[SatNews] With the XXII Olympic Winter Games officially opening last Friday in Sochi, Russia, the global satellite industry is working to bring media coverage of the Games to people around the world.
More than 11,000 media representatives and 90 broadcasters from 123 countries are covering the 18 different sports and 98 Olympic events. Commercial communications satellites will carry television and media coverage from the Games to an anticipated global audience of 3 billion people - live and as it happens.
Satellites will play a role in virtually all the Games coverage, both in the U.S. and abroad. Commercial satellite operators SES, Intelsat, Eutelsat, and Telesat, who collectively operate more than 150 geostationary satellites, are providing satellite connectivity to broadcasters and news organizations so they may transmit live video content of the events as they happen to locations around the world. NBC Olympics, the U.S. rights holder for Olympic programming, will rely on SES satellite capacity during its planned 1,500 hours of live coverage of the 2014 Olympic Winter Games. U.S. Olympic viewers can then watch either via direct-to-home satellite TV companies, such as DIRECTV, or via cable TV services that receive Olympic coverage from satellite feeds delivered via their terrestrial cable head-end facilities. TV channels and service providers have also booked almost 5000 hours of satellite transmissions from Eutelsat Communications to bring around-the-clock coverage to viewers throughout Europe.
Communications satellites have been transmitting coverage of the Olympic Games since 1964, when the very first commercial geostationary satellite, Syncom 3, beamed the world’s first live color television broadcast of the Tokyo Olympic Games Opening Ceremonies back to the U.S. This was the first time that U.S. viewing audiences could watch an overseas sporting event in real time, replacing the need to physically ship recorded tapes for viewers to watch, often days after the event.
Every Olympiad since has relied on communications satellites to broadcast ever-increasing coverage of the Games to an audience that now totals billions of viewers around the world. Satellites orbiting the earth will provide additional coordination, logistics and security support for the Sochi Winter Games, beyond carrying media coverage of the events.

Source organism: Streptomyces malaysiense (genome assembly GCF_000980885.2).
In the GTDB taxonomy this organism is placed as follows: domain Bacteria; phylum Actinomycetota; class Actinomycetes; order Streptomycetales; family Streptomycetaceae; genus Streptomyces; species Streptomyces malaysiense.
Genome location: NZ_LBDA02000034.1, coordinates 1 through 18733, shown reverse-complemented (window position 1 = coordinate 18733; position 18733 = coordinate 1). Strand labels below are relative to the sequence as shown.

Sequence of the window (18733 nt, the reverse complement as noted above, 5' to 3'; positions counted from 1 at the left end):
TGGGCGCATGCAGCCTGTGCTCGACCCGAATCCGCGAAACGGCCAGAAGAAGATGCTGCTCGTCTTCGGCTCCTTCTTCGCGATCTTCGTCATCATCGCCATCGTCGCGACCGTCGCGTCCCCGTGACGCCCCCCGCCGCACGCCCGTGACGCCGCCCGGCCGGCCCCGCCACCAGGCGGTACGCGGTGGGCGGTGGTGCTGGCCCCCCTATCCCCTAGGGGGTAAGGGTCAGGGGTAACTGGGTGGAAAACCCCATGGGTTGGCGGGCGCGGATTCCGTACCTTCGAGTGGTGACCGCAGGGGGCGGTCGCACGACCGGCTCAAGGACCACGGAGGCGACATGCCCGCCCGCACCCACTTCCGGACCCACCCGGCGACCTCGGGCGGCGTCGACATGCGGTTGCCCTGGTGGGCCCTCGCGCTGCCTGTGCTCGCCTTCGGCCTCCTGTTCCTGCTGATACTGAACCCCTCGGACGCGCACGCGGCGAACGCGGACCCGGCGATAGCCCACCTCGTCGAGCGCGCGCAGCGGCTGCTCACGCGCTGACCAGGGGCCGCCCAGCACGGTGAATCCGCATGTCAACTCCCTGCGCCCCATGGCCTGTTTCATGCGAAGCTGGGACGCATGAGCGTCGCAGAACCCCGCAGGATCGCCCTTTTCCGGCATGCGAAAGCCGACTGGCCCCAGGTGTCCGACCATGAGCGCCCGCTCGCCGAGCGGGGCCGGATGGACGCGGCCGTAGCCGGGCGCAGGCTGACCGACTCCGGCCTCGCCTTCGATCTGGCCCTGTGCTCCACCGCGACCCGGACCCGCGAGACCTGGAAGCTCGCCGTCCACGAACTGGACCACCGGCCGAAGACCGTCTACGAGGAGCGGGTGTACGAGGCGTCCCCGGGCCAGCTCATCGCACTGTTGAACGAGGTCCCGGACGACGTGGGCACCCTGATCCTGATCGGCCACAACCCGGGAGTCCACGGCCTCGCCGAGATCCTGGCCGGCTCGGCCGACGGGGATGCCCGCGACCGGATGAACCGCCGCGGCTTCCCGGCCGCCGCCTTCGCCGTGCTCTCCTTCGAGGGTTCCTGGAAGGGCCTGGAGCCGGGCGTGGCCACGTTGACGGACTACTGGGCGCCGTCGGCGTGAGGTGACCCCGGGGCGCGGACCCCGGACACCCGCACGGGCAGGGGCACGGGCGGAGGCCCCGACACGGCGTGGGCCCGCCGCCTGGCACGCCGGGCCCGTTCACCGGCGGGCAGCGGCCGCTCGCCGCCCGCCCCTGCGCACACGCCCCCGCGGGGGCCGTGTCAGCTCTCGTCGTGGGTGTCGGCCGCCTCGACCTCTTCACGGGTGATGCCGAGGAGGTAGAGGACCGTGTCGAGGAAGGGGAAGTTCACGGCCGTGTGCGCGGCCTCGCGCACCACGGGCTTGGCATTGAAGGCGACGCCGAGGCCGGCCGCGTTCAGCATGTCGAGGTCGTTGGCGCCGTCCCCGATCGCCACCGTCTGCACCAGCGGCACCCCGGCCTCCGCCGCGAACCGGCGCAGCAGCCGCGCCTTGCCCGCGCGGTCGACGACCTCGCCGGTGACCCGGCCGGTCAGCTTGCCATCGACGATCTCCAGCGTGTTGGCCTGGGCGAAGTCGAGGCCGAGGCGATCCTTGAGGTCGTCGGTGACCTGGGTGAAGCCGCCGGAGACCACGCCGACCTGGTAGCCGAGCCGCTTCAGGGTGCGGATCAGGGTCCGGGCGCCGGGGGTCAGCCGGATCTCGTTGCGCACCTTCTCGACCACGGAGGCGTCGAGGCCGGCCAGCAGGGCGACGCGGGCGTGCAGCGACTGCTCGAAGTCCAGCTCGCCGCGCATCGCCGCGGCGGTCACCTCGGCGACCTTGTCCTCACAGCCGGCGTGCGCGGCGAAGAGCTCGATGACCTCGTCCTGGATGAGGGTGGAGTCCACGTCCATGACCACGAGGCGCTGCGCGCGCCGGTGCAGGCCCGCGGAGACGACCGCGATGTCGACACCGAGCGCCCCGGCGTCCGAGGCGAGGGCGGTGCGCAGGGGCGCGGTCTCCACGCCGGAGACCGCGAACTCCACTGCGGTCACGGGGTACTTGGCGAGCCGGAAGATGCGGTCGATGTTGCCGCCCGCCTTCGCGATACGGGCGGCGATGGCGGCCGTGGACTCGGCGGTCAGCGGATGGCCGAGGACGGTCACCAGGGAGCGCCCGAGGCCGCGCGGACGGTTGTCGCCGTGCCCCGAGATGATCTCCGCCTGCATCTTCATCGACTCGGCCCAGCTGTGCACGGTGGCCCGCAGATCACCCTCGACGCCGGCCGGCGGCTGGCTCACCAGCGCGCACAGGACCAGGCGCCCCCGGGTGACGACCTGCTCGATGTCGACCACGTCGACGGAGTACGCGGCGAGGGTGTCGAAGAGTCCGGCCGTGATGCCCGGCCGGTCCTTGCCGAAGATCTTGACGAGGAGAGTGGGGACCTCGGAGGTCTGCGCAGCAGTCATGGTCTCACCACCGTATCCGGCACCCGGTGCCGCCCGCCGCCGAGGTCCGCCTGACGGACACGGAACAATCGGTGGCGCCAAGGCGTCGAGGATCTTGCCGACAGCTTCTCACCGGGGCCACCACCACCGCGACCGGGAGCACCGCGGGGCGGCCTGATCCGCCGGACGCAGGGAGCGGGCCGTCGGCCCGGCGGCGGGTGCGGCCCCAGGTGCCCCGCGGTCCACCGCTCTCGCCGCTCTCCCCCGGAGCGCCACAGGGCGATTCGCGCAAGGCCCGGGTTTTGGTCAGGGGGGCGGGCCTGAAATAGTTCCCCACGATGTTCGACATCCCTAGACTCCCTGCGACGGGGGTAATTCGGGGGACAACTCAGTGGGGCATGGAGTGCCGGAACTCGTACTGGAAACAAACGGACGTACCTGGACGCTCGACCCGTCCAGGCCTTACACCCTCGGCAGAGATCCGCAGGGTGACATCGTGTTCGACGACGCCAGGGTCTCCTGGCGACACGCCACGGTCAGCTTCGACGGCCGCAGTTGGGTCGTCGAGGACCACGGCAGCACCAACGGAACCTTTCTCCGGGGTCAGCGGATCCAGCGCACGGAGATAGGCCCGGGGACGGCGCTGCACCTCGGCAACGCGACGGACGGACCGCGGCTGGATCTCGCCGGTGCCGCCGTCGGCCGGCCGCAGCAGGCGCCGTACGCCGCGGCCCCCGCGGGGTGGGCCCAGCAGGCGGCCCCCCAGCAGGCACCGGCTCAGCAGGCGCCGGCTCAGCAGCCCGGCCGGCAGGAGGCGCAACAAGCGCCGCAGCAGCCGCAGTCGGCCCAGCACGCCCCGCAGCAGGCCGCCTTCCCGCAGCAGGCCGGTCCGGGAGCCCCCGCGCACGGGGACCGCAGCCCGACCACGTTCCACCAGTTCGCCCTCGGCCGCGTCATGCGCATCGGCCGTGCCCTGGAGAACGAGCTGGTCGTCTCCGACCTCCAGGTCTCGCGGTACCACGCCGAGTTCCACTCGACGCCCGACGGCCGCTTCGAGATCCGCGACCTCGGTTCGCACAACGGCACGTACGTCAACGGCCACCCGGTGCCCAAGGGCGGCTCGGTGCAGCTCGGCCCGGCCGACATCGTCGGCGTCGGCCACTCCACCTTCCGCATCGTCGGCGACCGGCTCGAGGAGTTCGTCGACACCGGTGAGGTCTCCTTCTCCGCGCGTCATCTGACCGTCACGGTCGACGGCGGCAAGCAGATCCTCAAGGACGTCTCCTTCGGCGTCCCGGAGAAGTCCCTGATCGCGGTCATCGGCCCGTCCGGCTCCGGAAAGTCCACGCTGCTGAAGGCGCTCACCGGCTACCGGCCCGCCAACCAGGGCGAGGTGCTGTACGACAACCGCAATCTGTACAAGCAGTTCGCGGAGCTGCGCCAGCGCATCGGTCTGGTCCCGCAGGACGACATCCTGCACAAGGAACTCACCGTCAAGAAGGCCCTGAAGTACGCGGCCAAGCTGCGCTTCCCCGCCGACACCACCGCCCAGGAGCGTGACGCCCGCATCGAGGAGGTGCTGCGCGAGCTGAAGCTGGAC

Past Games organizers, broadcasters, security personnel and emergency first responders, have relied on satellite telephones and satellite data terminals provided by companies such as Iridium and Inmarsat for telephone and broadband connectivity throughout the Olympic site. In addition, U.S. Olympic team members and officials, such as coaches of the U.S. Biathlon team, have purchased satellite telephones for enhanced safety while in Sochi.
Satellite imagery of the Winter Games venue will provide Olympic organizers with high resolution photography in and around Sochi to enhance security, forecast weather conditions and track the environmental impact before, during and after the Olympics. U.S. satellite remote sensing company, DigitalGlobe, will capture high resolution imagery of the Olympic venues from space daily throughout the Games, and will provision its collected imagery to customers for security planning, logistics, risk assessment, and monitoring of staging areas, as well as emergency response and disaster recovery. In addition, Russian imagery satellites have been taking pictures of the Olympic development sites and surrounding areas for two years ahead of the 2014 Winter Games to help reduce the impact on natural habitats during construction of the various venues.
The global satellite industry was worth nearly $190 billion in 2012, according to the Satellite Industry Association’s 2013 State of the Satellite Industry Report. The industry has nearly tripled in size since 2001, with average annual growth rates of 10 percent since 2008. About one third of the estimated 1,000 active satellites on orbit are owned and operated by commercial companies.
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